Shark endemic to New Zealand

The New Zealand catshark, or sometimes called Dawson’s catshark (Bythaelurus dawsoni), is a shark belonging to the family Scyliorhinidae in the order Carcharhiniformes. It is endemic to in the deep waters around New Zealand. It is a small, little-known shark with spots.


Family: Scyliorhinidae – Catsharks

Genus: Bythaelurus 

Species: dawsoni


Phylum– Chordata

Class– Chondrichthyles

Order– Carcharhiniformes

Common NameGround Sharks

Family– Scyliorhinidae

Common NameCatsharks




Average Size and Length: They are born around 11 cm/4.3 inches. Mature males have measured at 35 cm/1.1 feet. Mature females have measured at 37 cm/12 feet. The maximum recorded was 42 cm/1.4 feet.

Teeth and Jaw: The mouth is long and arched.

Head: The head is broad and flattened. There are elongated lobate anterior nasal flaps. The mouth reaches past the front end of the eyes. The eyes are large and cat-like in appearance.

Demographic, Distribution, Habitat, Environment and Range: The New Zealand catshark can be found in New Zealand on or near the bottom of the upper slopes of New Zealand and Auckland Islands (44°S – 53°S) between 1,217-1,378 feet. There are some accounts of them as deep as 3,937 feet. They are considered bathydemersal.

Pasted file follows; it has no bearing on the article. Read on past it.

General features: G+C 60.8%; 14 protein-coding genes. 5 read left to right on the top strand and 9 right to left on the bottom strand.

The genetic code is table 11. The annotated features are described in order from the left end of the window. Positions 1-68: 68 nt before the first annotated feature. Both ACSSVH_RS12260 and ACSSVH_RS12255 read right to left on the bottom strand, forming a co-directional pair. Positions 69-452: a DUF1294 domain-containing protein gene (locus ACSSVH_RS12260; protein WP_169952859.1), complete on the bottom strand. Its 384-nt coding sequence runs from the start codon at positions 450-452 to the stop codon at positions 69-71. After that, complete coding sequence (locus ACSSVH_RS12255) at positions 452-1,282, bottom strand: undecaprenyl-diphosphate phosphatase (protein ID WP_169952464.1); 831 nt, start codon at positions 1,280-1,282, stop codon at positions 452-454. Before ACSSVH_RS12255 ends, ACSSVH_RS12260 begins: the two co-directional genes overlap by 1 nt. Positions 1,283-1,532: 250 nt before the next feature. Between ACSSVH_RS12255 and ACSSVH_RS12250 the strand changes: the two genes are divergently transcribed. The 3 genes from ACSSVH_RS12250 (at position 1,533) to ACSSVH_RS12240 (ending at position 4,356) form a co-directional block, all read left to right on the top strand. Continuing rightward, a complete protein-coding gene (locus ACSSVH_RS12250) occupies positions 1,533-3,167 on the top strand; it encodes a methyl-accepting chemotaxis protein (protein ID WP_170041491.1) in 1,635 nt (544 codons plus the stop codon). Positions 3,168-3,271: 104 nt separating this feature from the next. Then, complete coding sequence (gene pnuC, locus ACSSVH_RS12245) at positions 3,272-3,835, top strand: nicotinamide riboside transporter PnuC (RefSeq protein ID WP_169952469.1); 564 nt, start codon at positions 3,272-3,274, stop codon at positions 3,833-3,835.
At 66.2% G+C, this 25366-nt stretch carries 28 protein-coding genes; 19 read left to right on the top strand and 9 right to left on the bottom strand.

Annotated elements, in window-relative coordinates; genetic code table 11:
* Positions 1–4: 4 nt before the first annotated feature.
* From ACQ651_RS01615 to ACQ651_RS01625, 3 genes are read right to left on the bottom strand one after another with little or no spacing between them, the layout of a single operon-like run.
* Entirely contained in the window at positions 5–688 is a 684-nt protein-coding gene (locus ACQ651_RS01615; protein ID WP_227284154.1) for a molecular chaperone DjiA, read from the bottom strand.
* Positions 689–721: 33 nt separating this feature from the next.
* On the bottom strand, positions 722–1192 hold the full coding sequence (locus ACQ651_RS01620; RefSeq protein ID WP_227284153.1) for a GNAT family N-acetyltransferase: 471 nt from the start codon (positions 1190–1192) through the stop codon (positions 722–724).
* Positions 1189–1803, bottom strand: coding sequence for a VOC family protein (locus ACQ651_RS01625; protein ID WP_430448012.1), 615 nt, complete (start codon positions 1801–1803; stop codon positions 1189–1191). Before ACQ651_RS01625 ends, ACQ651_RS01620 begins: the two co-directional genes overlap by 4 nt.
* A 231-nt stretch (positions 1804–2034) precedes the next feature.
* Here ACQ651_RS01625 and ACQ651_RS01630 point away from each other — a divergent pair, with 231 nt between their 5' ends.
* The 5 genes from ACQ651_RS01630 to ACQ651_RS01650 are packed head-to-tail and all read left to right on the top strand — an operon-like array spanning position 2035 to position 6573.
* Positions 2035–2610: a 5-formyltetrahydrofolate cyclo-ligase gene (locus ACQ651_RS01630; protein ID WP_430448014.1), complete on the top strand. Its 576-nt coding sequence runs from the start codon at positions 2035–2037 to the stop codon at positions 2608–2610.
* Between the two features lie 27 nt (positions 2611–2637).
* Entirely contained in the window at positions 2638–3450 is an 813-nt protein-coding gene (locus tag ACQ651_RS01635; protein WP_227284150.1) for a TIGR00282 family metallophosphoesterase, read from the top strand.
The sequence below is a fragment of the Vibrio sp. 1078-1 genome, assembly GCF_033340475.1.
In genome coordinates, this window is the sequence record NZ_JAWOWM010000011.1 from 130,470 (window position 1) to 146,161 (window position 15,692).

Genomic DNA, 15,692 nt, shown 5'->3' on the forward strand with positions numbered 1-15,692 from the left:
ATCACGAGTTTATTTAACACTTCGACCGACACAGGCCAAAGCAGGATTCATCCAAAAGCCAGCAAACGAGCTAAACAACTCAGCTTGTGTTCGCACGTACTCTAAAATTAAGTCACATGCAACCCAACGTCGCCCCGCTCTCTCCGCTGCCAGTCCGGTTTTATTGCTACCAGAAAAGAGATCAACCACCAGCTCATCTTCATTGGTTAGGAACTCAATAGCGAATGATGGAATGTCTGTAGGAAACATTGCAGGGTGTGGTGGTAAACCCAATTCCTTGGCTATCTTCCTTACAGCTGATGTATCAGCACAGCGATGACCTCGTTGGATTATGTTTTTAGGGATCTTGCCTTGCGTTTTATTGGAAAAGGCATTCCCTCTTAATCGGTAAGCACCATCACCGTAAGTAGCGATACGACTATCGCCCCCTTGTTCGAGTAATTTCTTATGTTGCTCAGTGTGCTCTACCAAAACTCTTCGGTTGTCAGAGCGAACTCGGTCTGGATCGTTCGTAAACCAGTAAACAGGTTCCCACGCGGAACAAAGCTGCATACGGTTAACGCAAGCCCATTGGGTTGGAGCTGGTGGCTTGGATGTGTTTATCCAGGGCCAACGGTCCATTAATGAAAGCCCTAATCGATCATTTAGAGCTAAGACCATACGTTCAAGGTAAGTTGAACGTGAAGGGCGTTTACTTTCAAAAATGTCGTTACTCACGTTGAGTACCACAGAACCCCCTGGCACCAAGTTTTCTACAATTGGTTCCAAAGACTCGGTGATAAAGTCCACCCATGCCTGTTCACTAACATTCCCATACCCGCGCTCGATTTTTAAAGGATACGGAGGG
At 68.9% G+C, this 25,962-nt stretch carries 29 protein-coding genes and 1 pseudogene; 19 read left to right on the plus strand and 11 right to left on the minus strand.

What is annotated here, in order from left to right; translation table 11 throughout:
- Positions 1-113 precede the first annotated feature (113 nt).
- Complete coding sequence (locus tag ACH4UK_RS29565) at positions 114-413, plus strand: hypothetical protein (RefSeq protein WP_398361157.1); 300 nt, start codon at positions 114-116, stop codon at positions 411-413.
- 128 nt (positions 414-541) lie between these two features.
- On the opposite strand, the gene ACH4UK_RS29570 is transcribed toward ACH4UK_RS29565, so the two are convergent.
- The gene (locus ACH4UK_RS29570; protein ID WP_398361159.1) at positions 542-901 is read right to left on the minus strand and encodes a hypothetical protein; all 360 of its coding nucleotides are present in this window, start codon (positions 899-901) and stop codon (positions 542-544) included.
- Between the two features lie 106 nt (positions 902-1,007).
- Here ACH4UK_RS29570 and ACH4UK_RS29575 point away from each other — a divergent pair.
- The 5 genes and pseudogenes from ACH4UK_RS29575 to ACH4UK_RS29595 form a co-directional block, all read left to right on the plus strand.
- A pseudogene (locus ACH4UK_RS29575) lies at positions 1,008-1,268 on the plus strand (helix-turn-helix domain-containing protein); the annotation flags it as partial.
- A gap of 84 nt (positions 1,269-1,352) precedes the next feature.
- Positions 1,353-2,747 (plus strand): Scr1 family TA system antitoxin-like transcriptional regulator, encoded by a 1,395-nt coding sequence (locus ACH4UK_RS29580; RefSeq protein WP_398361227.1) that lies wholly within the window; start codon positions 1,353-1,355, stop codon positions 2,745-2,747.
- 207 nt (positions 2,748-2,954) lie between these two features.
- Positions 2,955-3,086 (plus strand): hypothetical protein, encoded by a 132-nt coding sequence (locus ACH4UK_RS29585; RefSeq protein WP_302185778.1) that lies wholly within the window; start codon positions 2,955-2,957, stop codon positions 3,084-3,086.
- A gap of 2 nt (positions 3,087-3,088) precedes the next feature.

Diet: They feed on bottom crustaceans.

Aesthetic Identification: The New Zealand catshark is fairly short. It has a light brown or grey body, which is paler ventrally. There is a line of white spots on the sides of the small sharks with white fin tips. There are dark bands on the caudal fin. There are 2 dorsal fins. The first dorsal fin base is over the pelvic fin bases. The second dorsa fin is larger. The anal fin is short and angular.

Biology and Reproduction: They are oviparous.

Behavioral Traits, Sensing and Intelligence: Unknown.

New Zealand Catshark Future and Conservation: They are of least concern but are commonly found in deep-water, but rarely recorded.

New Zealand Catshark Recorded Attacks on Humans: Not a threat to humans.